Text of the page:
By Maggie A. Balbaa
In the very south of Aswan, right along the border with Sudan, lies a land of secrets; a land that bears the charm of the past with a slight modern touch. A land whose people are a constant reminder of legend of the past, stories of our ancestors, their traditions, their modest lives and their welcoming hearts. A land that will enchant you and intrigue you at the same time. This is El Nuba (Nubia).
Nubia consists of many islands in the Nile. Nubian families inhabit these islands. However most of these families had to leave their home islands to new places after the Nasser Dam was built and the water flooded their homes. When you travel to El Nuba (as we call it in Arabic), it is highly recommended that you visit most of the islands, as each of them will have a different story to tell.
The houses of the locals are always open to welcome visitors, and they are huge fans of crocodiles. They raise them and train them to be human-friendly! You will not find a crocodile wandering the streets in Nubia, but you will surely find at least one in a nearby house. When the crocodile dies, the skin is kept and hung on the wall over the door of the house. This is believed to protect the house from the evil eye, “The crocodile skin will catch people eyes and so, it will keep them away from the house, it is a Pharaonic tradition,” one local explains.
Most of the Nubians in the market can speak English, French, and sometimes Italian, quite well. As for their daily lives, Arabic is taught to them in schools, but you will definitely hear them talking at some point in a very different rhythm. It is their Nubian mother tongue language. “In schools, children are taught Arabic, and in homes mothers and fathers teach Nubian. It is a full language with different written letters,” says Aam Zein, a Nubian local. The Nubian language was used by President Anwar El Sadat as a war code during the 1973 war.
Islands You Should Try to Visit:
This island is a monument in its own right. Most of the Pharaonic kings that ruled Egypt passed by Seheil to register their arrival and their family. You will find their writings engraved on most of the big rocks of the mountains in Seheil. You can also go hiking to see the view of the Nuba from the mountain top, and boy it is pretty much worth the extra effort! There is a very famous rock in Seheil where the story of Prophet Youssef, who ruled Egypt, is engraved.
Heissa and Philae Temple:
You cannot go to Aswan, and miss Philae. It is by far one of the best temples all over Egypt, and maybe the world. Located on an island of its own, Philae’s story is very interesting. It even has a story in modern history. The temple was moved from its original island after it sank under the Nile. This great operation took about 10 years, funded by the UNESCO and carried out by Egyptian hands. The Crusaders visited this temple, and you can see the Cross engraved on many walls in the temple, it was also visited by Napoleon and his men.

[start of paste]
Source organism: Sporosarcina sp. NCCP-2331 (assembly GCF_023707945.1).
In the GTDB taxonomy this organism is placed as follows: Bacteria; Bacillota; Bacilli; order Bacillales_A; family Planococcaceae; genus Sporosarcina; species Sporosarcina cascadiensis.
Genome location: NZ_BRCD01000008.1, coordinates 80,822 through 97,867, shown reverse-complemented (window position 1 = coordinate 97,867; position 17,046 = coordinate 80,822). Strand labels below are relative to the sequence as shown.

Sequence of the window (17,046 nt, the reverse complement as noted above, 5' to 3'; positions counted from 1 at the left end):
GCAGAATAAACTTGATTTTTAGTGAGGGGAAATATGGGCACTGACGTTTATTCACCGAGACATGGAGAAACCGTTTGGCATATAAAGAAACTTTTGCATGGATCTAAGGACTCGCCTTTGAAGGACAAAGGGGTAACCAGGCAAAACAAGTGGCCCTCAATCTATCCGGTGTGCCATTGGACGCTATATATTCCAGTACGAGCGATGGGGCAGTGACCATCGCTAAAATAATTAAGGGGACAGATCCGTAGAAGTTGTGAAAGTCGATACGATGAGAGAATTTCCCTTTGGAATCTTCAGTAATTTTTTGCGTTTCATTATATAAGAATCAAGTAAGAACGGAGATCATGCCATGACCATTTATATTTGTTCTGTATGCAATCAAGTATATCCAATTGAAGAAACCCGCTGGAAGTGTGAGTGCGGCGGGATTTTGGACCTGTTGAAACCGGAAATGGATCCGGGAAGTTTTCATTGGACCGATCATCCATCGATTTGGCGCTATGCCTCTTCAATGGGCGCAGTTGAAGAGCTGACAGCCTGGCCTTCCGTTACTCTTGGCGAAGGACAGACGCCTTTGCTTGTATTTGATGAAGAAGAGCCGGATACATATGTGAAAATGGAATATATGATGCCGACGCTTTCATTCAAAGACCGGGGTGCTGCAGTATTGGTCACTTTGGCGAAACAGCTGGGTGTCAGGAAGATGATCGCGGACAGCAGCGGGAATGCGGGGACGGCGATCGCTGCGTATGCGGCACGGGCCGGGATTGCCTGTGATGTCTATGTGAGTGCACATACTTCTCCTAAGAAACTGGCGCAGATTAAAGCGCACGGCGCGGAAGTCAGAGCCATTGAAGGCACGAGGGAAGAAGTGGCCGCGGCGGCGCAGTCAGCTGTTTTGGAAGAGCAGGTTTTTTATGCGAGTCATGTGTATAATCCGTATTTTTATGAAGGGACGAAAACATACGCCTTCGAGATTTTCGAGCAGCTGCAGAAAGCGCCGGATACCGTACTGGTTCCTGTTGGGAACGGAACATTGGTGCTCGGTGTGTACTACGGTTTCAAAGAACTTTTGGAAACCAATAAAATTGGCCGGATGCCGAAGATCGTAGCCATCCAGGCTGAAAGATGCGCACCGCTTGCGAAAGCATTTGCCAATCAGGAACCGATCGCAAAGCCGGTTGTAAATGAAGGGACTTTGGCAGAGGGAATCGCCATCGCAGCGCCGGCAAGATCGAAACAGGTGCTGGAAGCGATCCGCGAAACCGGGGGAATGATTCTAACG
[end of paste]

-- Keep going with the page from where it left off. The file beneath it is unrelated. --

Heissa is called bein el sodoud or “between dams”. It is very close to Philae and so they can both be combined in a day trip. People there are exceptionally warm hearted, just as the breathtaking view of the Nile from Heissa is. You will be directed to hagga Safeya house for lunch or tea. Everything about Heissa is magical, including the food!
This is beauty and relaxation day. Barbar has a natural beach on the Nile where you can actually swim! The best combination is trying their amazing natural mud mask all over your body and then bathing in the Nile. On the other side of the Island there is a small Nubian style lounge where you can have tea, or their signature coffee with ginger, and lunch. Barbar also boasts breathtaking views of the Nile.
The Nasser Dam part is more of a historic trip. You will not imagine the grandeur of the dam until you see it. The top of the Friendship Tower (signifying relations between Egypt and Russia) gives you the best bird eye view of the Nile. An endless blue that unites both the Nile and the sky.
Where to Stay?
There are several options for a stay in Nuba. If you want the full relaxing experience, I would recommend an authentic stay at Anakato. It is a Nubian hotel divided into 3 separate buildings each on a different side of the island with a stunning views all around. Most of the rooms have Nile view, which adds more charm to it. The hotel buildings are built to resemble Nubian houses, in red brick and colorful walls. They all have basic furniture and a nice bathroom.
The hygiene is remarkable and you can easily spot how clean the rooms are. You will not find a TV in the hotel, but you will get free WiFi access on the hotel premises!
For a more luxurious stay, you can go for Cataract, Movenpick or Isis in Aswan. Among the three, Cataract is the oldest. It has been there since the British occupation of the 19th century and is, in itself, a piece of art and a must visit. Wherever you stay, make sure you stop by Cataract to catch the sunset from the terrace. A mind blowing view. All three hotels are directly on the Nile, which guarantees easy access to all Nile trips to Nubian Islands.
“Er Minebu”: How are you?
“Enafiatke”: Bye bye
“I orekboury”: I am hungry
“Ermena”: It is none of your business
“Ecadolli”: I love you
Every inch of El Nuba takes you back to a time of simplicity, authenticity and peace; a great spot for a quick detox for the soul. You definitely want to put it on your list of must-see places. Enafiatke.